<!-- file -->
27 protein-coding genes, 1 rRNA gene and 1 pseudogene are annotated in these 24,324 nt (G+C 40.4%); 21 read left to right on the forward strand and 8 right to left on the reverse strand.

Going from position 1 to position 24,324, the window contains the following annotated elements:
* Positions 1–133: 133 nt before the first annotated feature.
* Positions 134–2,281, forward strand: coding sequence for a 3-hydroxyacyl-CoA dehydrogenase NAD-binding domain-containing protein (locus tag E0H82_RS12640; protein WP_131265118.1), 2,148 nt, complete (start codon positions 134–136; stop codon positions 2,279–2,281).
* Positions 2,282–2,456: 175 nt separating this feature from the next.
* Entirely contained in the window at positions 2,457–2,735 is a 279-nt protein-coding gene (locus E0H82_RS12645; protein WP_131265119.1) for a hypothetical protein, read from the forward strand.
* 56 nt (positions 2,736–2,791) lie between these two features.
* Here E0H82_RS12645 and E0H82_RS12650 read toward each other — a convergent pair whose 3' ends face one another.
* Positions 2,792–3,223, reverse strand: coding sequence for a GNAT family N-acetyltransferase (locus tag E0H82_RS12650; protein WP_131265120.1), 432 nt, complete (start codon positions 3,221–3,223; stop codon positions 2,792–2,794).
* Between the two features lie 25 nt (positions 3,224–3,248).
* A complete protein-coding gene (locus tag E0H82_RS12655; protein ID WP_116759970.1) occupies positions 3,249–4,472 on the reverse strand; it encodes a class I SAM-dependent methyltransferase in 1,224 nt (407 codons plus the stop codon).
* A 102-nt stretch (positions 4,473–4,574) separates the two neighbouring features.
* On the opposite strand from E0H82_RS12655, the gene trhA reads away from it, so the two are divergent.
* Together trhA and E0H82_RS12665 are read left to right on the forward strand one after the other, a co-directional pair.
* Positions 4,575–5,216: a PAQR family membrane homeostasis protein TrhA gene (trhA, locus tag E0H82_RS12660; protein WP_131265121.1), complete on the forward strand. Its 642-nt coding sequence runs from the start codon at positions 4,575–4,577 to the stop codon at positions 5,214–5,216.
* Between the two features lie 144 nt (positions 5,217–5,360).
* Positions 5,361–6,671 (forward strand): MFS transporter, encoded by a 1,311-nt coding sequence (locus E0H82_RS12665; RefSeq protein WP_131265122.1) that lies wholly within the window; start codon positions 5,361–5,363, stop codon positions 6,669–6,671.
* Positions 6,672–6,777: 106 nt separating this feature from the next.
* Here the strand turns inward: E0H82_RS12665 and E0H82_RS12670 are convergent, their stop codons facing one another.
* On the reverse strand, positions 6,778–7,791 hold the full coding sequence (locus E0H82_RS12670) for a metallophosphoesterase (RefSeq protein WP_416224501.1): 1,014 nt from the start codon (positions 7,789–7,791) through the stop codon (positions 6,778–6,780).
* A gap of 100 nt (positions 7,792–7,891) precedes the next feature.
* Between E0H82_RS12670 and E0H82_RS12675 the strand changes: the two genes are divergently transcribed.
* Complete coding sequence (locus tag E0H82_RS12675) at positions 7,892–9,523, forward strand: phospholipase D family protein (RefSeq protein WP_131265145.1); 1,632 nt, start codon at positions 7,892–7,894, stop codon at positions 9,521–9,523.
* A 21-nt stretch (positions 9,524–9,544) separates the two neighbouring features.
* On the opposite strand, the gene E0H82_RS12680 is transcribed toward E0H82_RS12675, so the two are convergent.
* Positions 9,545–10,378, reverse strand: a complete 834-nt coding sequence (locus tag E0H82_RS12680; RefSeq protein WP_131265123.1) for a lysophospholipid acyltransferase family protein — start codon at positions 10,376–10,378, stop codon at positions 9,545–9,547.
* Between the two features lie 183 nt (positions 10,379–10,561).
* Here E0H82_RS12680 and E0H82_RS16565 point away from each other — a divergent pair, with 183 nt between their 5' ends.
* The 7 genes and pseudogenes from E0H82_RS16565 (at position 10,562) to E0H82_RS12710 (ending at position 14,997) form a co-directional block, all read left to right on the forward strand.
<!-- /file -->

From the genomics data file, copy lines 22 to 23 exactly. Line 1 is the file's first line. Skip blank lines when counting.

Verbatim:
* Between E0H82_RS12670 and E0H82_RS12675 the strand changes: the two genes are divergently transcribed.
* Complete coding sequence (locus tag E0H82_RS12675) at positions 7,892–9,523, forward strand: phospholipase D family protein (RefSeq protein WP_131265145.1); 1,632 nt, start codon at positions 7,892–7,894, stop codon at positions 9,521–9,523.